Double negation stable hpropositions in cubical sets In cubical sets there are two different notions of proposition. They are a locally cartesian closed category and so model of extensional type theory, in which the propositions are monomorphisms. They are also a model of HoTT into which we can interpret the definition of hproposition. In general hpropositions can behave very differently to monomorphisms, when working in cubical sets in a constructive setting. Instead of thinking of them as spaces with at most one point, it is better to visualise them as spaces with possibly a lot of points, but with a path joining any two. Double negation stable hpropositions are an important subclass that are much better behaved then hpropositions in general. Unlike the general case, every double negation stable hproposition in cubical sets is equivalent to a monomorphism. Using this we can construct a classifier for all double negation stable hpropositions in cubical sets and moreover describe it explicitly: it is the constant presheaf on the classifier for double negation stable monomorphisms in our metatheory. Although double negation stability is a somewhat restrictive condition, this classifier suffices for at least three important constructions: the Dedekind real numbers, 0truncated double negation sheafification, and formulating and proving consistency of a version of extended Church's thesis (all partial functions are computable). 
January 26 
Johan Commelin 
Liquid Tensor Experiment In December 2020, Peter Scholze posed a challenge to formally verify the main theorem on liquid Rvector spaces, which is part of his joint work with Dustin Clausen on condensed mathematics. I took up this challenge with a team of mathematicians to verify the theorem in the Lean proof assistant. Half a year later, we reached a major milestone, and in the summer of 2022 we have completed the full challenge. 
Fall 2022
Date  Speaker  Talk information 
December 15 
Philipp Joram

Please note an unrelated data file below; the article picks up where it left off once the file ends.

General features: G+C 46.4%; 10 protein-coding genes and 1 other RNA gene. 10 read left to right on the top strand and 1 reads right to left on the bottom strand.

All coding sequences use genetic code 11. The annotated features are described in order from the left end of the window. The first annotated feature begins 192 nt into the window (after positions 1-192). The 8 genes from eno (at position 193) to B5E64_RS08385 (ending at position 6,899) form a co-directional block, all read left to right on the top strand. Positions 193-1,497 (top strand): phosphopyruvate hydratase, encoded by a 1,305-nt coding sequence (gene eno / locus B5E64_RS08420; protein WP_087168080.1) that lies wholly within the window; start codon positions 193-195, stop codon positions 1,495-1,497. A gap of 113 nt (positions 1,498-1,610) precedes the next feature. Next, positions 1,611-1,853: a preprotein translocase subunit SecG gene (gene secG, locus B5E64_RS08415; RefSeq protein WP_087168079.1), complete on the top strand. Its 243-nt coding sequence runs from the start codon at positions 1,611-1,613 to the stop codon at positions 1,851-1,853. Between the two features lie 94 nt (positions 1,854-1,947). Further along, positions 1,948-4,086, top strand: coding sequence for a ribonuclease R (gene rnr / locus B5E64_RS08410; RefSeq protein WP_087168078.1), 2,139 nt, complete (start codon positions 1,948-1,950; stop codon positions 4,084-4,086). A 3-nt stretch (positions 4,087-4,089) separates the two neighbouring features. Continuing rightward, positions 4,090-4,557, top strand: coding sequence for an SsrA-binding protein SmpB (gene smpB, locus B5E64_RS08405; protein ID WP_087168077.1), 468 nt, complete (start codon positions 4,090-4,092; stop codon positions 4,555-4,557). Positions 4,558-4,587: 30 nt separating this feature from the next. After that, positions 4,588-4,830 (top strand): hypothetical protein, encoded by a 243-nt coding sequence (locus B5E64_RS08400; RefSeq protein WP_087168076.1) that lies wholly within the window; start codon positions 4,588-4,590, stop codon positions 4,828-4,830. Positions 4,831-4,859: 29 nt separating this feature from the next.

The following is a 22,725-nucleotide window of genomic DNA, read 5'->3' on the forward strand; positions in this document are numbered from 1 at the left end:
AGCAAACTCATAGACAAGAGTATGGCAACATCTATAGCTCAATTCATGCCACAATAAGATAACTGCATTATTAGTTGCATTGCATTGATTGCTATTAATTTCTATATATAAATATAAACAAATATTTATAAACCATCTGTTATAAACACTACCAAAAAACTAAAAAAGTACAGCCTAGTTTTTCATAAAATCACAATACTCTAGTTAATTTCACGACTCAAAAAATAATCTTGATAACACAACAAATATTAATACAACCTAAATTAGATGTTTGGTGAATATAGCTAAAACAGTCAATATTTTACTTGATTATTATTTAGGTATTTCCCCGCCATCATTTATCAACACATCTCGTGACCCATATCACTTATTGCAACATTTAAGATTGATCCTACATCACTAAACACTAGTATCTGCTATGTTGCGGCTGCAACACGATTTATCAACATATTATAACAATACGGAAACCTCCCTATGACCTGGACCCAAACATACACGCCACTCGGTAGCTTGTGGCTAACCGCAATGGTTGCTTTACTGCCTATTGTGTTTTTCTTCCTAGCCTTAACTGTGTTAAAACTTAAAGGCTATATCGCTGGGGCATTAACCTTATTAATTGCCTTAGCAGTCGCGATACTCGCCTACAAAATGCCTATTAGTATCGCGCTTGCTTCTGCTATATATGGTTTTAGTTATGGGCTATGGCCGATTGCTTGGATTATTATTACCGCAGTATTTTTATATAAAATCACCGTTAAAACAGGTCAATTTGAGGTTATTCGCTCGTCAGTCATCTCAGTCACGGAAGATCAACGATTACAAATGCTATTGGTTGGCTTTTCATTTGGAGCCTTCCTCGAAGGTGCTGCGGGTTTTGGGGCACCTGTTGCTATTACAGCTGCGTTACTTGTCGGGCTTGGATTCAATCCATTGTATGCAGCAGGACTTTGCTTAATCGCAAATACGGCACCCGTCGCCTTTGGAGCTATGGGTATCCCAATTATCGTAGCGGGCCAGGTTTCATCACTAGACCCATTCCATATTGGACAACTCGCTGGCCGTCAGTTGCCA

Final Coalgebras of Analytic Functors in Homotopy Type Theory In settheoretic foundations, the final coalgebra of a finitary functor can be constructed in (ω+ω) steps [Worrell (2005)]. For particular finitary functors, constructive proofs of this exist, and for polynomial functors it is known that the same can be done constructively in ω steps [Ahrens, Capriotti (2015)]. Similarly, the intermediate class of analytic functors yields final coalgebras in ω steps when working classically. We are interested whether the same is true when working internally to HoTT. We focus our work on the finite multiset functor, a particular analytic functor. One approach is to directly work with a setlevel definition of the functor. This involves proving that it preserves ωlimits. In general, this requires a form of countable choice, which nonetheless seems to be satisfied for the limits involved in the construction of the final coalgebra. We present an alternative construction following [Kock (2012)]. Here, we define a polynomial functor over a groupoid, and show that its pointwise settrunctation is equivalent to the ordinary finite multiset functor. We construct its final coalgebra as an ωlimit, and show that it has as a fixedpoint a type of finitely branching, nonwellfounded trees. While the truncation of this type of trees is a fixedpoint of the ordinary multiset functor, proving that it is the largest fixedpoint requires another choice principle. In the process, we give multiple formalizations of finite multisets in HoTT, one as type of lists modulo permutations, and another one as the HIT of the free commutative monoid, and connect these to prior work, e.g. [Choudhury, Fiore (2021)]. To overcome sizeissues, we port [Finster et al. (2021)]'s axiomatization of a small type of finite sets and bijections to cubical Agda. [Ahrens, Capriotti (2015)]: https://doi.org/10.4230/LIPIcs.TLCA.2015.17 [Worrell (2005)]: https://doi.org/10.1016/j.tcs.2004.12.009 [Kock (2012)]: https://doi.org/10.1016/j.entcs.2013.01.001 [Choudhury, Fiore (2021)]: https://arxiv.org/abs/2110.05412 [Finster et al. (2021)]: https://arxiv.org/abs/2112.14050 Media: video, slides.